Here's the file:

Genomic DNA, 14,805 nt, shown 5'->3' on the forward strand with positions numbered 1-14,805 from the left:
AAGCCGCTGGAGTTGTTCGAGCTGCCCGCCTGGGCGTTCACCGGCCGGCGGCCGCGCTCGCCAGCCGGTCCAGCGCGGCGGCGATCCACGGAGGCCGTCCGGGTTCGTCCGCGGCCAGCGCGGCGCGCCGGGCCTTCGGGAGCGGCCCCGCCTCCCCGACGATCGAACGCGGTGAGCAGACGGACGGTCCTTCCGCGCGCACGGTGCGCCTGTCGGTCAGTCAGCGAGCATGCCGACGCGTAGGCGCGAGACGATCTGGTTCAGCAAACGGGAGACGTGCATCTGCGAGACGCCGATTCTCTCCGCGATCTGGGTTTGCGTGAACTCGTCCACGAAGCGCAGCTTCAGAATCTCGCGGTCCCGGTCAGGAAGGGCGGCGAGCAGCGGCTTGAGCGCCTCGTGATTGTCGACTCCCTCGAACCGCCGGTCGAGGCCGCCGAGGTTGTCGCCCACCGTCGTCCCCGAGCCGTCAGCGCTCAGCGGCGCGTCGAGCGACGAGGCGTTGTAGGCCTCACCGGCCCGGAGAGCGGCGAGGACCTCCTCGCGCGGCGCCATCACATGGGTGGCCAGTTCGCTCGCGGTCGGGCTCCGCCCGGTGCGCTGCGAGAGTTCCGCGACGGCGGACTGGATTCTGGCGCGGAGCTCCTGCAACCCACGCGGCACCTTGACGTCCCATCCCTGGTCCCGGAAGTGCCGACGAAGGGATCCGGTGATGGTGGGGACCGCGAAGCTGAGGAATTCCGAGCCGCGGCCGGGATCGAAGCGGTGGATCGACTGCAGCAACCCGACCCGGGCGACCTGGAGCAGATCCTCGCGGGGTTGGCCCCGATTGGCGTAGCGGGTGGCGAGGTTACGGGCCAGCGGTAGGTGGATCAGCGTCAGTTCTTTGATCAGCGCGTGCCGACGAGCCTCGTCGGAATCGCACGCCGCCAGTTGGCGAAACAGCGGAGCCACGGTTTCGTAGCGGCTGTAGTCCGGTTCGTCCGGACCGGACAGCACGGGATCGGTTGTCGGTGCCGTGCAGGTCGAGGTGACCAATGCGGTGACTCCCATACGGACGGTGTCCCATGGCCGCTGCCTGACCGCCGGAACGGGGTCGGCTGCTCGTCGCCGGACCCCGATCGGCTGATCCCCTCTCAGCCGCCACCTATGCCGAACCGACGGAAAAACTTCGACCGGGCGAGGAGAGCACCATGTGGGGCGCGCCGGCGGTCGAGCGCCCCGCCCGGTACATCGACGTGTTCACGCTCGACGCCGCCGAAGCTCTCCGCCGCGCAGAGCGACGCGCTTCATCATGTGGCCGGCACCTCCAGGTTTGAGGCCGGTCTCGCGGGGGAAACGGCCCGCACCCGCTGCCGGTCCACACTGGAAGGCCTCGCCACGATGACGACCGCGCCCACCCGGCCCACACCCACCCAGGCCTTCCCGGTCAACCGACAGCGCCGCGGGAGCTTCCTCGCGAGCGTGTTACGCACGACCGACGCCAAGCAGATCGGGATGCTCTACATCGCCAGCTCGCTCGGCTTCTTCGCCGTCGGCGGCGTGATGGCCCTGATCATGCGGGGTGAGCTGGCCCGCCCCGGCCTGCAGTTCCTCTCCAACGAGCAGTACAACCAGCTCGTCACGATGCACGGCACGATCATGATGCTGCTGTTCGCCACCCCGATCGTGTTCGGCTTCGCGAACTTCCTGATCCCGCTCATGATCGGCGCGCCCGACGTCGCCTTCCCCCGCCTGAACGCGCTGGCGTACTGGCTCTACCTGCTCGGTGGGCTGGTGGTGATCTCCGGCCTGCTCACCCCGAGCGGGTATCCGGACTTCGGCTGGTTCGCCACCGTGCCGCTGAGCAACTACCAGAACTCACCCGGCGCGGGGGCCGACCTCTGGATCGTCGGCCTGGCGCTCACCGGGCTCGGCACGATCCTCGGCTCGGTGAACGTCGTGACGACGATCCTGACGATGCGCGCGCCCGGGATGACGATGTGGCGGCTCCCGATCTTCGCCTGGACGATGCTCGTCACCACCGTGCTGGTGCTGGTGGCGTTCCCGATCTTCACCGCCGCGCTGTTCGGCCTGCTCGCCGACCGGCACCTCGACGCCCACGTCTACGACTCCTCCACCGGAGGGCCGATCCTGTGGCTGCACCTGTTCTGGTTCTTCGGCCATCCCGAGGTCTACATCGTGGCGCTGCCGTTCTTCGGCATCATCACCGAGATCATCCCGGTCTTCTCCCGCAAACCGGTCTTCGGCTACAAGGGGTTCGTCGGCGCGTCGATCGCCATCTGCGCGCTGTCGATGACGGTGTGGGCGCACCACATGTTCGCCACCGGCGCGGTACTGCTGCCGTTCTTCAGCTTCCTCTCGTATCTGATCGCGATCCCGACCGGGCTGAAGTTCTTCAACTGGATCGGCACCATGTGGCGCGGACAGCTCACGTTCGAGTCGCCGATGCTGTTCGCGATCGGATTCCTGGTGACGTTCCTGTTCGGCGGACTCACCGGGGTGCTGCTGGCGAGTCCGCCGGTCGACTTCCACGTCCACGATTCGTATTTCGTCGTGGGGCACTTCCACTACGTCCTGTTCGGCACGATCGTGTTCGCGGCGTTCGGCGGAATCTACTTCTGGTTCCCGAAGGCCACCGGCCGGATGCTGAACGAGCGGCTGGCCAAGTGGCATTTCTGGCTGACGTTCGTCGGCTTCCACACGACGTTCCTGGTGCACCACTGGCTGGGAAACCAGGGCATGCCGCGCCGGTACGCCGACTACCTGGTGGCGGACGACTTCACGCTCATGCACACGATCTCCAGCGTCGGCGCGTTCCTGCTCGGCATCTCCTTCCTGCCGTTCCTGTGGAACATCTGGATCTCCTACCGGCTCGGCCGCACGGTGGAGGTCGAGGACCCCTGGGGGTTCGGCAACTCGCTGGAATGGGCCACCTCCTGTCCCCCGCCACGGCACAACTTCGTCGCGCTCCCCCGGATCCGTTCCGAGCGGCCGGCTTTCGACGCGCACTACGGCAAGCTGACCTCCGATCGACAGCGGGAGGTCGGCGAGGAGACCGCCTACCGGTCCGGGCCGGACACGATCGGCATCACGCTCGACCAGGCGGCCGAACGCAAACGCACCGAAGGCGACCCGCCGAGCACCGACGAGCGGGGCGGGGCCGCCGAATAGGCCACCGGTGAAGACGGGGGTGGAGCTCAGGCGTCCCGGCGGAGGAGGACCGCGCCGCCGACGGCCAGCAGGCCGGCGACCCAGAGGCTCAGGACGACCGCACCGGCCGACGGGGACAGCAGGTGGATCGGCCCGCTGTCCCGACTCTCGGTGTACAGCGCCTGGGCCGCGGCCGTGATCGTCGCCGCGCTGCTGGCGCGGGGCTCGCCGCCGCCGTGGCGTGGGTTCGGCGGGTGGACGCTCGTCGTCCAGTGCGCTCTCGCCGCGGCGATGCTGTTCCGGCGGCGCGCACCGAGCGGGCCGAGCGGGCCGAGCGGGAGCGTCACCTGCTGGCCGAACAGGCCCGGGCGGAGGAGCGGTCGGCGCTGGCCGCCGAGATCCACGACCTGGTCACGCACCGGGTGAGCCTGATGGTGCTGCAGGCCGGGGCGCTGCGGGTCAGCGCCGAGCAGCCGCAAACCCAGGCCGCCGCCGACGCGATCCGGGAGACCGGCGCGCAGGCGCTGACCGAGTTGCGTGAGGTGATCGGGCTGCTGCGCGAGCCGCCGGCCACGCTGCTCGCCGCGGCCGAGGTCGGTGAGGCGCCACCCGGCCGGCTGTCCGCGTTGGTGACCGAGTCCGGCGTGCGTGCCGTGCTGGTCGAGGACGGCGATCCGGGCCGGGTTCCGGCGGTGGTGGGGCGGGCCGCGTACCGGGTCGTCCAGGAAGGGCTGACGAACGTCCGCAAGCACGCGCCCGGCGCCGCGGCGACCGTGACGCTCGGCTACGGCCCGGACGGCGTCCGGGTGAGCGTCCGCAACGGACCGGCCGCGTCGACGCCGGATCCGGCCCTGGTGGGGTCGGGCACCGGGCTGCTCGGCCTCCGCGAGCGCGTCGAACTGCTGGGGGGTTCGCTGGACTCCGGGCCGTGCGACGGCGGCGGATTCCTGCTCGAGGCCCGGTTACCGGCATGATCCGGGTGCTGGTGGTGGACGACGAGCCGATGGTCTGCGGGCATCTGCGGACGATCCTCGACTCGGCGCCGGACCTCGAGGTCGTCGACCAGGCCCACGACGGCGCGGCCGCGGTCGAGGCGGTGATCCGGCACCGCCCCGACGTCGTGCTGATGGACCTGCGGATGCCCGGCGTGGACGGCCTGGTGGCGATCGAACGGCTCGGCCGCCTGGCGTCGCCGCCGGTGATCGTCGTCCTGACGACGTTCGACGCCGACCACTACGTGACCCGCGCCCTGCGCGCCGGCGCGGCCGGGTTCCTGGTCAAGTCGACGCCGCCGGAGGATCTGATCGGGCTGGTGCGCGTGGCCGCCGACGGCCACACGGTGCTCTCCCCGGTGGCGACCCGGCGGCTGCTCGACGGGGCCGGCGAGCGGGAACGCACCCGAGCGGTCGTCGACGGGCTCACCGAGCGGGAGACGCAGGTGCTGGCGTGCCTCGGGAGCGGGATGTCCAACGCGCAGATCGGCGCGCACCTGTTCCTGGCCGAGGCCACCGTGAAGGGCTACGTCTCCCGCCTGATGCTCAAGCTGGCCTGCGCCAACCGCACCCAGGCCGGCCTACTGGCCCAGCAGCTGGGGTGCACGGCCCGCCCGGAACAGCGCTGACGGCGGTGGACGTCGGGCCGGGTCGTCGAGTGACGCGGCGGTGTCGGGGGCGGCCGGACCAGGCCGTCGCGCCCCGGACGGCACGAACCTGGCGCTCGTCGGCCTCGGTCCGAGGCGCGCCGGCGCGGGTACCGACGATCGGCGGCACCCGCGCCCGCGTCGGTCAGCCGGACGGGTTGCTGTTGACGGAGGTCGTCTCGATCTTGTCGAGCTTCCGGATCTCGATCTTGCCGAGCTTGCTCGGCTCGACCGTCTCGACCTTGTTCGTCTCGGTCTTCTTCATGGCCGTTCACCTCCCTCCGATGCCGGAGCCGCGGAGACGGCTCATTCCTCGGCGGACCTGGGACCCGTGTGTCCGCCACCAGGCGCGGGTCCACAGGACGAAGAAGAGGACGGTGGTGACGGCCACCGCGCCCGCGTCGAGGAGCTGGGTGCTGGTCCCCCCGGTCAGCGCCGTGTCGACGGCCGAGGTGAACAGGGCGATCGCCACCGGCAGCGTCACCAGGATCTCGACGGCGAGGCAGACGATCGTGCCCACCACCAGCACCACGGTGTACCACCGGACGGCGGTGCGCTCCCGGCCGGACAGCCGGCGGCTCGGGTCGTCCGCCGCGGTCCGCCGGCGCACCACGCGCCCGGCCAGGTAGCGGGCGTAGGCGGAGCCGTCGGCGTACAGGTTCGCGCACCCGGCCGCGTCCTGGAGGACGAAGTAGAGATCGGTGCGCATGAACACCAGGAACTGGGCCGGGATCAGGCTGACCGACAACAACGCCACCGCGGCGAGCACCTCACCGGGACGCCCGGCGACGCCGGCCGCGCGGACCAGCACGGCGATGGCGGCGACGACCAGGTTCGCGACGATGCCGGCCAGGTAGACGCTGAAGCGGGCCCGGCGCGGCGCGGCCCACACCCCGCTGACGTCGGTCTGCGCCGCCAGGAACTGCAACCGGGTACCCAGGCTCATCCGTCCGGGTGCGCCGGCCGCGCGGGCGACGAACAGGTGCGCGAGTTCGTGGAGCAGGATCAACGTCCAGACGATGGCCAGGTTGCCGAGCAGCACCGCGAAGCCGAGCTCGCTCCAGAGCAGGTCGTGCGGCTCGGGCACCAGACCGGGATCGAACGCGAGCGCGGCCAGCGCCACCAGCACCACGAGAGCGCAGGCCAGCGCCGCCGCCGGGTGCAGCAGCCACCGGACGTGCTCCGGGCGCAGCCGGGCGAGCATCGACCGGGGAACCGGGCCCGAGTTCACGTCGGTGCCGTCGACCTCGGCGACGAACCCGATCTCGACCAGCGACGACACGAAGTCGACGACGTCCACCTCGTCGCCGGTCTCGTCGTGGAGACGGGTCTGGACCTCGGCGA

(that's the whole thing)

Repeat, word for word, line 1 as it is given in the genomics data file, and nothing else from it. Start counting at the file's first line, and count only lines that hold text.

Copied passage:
Genomic DNA, 14,805 nt, shown 5'->3' on the forward strand with positions numbered 1-14,805 from the left: